son – what Holland did was make ECU a positive epicenter of activity focused
on the football team.
Onto the second stroke of genius – picking Holtz.
A young, rising star with instant credibility not only in
name, but also in ability. His work at UConn and then at USC stand as good
evidence of his abilities. While at the University of Connecticut, he
nurtured a fledgling program to the point of being ready to jump to Division
I-A and the Big East. At South Carolina, when dad let him run the offense,
the Gamecocks were explosive.
Consider this. ECU has made no secret about its desire to
become a member of a Big East Conference with its BCS tie-in. In
Holtz, the Pirates get a coach that is young enough to become a legend. We
get a coach who already laid the framework for one program to go into the
Big East and has a good relationship with member schools. Once ECU is in a
BCS conference, it ceases to become a stepping-stone.
Another point, Holtz can obviously recruit. Any coach who
can recruit quality players to UConn certainly would be able to recruit at
ECU. Layer on top of that the fact that Holtz also has inroads in South
Carolina and in the Midwest via Notre Dame, and recruiting should not be an
issue. Moreover, the Holtz name is recognizable to potential recruits.
Having dad on the ticket to make a few of those “special” recruiting trips
doesn’t hurt either.
At the Tuesday press conference Holland said a lot when he
"…We are at a crossroads. I don't think there is any
question that this is an important time in our football history. There is no
question how important football is to the university and to the athletic
department. It is an important hire, a critically important hire.”
Holland, indeed, gets it.
We are, as a fan base, a very dysfunctional group – split
down the middle like the red and blue states on election night. While we all
debate which coach can unify the Pirate community, quietly, Holland
recognized that unification comes at a higher level. He and Nick Floyd – who
is obviously being groomed for the position in five years – are on the same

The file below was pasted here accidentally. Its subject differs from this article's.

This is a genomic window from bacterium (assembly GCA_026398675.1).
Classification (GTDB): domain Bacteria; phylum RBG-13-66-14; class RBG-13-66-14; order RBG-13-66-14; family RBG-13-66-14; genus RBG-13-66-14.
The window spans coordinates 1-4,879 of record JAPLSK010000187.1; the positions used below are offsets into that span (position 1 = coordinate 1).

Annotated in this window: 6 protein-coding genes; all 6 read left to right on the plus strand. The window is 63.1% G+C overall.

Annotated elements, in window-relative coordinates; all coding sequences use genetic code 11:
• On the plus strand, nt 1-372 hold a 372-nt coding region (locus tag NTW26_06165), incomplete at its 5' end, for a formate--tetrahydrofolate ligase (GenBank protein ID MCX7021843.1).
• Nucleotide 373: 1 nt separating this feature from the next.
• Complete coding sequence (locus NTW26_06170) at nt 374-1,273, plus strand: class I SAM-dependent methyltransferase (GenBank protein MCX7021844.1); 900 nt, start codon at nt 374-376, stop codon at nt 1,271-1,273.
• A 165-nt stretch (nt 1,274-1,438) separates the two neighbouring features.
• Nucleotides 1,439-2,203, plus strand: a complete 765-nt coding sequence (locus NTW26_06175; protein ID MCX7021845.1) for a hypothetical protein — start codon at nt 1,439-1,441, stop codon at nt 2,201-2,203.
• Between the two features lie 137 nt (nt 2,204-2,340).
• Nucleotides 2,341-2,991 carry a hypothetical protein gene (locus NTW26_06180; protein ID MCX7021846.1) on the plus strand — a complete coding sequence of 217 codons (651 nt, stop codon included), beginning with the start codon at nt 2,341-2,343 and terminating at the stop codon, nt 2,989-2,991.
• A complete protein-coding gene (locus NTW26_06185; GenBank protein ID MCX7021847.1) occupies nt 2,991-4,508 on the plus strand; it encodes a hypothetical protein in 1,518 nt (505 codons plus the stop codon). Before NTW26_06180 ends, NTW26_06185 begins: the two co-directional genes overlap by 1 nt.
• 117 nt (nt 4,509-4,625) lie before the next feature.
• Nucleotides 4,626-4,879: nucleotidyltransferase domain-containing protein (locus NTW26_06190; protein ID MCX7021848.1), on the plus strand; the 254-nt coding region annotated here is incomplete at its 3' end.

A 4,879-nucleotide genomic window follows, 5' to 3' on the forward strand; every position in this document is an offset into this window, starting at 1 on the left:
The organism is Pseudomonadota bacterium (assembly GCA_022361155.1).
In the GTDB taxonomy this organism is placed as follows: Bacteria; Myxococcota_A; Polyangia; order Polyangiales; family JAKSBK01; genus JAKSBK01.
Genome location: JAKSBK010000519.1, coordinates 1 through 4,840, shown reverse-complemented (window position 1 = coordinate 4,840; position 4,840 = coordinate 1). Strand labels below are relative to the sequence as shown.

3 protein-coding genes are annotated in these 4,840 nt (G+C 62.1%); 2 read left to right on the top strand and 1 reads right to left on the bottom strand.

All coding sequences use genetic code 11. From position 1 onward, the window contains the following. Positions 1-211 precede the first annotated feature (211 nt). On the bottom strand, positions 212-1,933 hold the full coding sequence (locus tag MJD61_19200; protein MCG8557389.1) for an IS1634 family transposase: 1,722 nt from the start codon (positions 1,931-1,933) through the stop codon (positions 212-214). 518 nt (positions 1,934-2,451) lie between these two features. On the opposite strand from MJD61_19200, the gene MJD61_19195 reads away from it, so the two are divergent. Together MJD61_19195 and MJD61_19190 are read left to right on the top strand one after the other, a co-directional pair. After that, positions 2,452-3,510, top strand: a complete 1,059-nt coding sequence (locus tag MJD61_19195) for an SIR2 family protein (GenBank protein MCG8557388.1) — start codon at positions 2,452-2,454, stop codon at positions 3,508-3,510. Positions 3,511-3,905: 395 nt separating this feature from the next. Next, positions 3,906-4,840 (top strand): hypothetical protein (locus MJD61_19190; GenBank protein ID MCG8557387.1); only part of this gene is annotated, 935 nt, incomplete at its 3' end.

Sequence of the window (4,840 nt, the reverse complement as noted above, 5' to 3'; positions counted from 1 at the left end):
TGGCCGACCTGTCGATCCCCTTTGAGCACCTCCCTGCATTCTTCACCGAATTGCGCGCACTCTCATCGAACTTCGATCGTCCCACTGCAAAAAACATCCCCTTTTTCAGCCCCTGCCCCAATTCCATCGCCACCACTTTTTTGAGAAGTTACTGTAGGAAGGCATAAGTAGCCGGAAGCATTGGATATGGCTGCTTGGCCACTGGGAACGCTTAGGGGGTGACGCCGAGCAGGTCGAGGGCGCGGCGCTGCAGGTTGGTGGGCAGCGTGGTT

page. The chancellor, too, is on the same page. A unified leadership begets
success. Right under our noses, while we still debate the merits of this
hire, we have been unified. Logan can finally be filed away as the last
great coach at ECU. Thompson can be filed away as a necessary sacrifice for
the transformation of the program.
Chancellor Ballard hired his man, Terry Holland. Terry
Holland has hired his man, Skip Holtz. If you trust in Holland, you trust in
this hire. Obviously, noting the compensation package Holtz is likely to
get, there is a commitment to repairing the football program. Yes, Pirates,
even those pessimists who help balance the everything-is-wonderful crowd
should be excited about the state of the program’s future.
It will be interesting to watch how this staff is formed.
Not only will there likely be more money for assistants, Holtz’s connections
and family tree could lure some serious staffers, guys that will move on to
head coaching jobs down the road.
Holland has begun cashing in on the ample capital he has
built in the business over the decades and he is doing it for East Carolina,
a school that needed this type of leadership. What will he do for an encore?
Personally, I’m going to keeping a close eye on scheduling in the coming
years, the marketing of the program, and the return of television exposure.
The question now is this: Can we as ECU-focused
sportswriters and fans handle the big-time? Are we up for it? If you want to
be big time, you have to not only think big time, but you also have to
believe you are big time. As a community, there has never been a bigger
can-do group of people. We are used to being told, “You can’t,” and then
responding by making it happen. But, now, we are being told, “You can.”
Stroke of genius, I tell you.
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02/23/2007 02:05:48 PM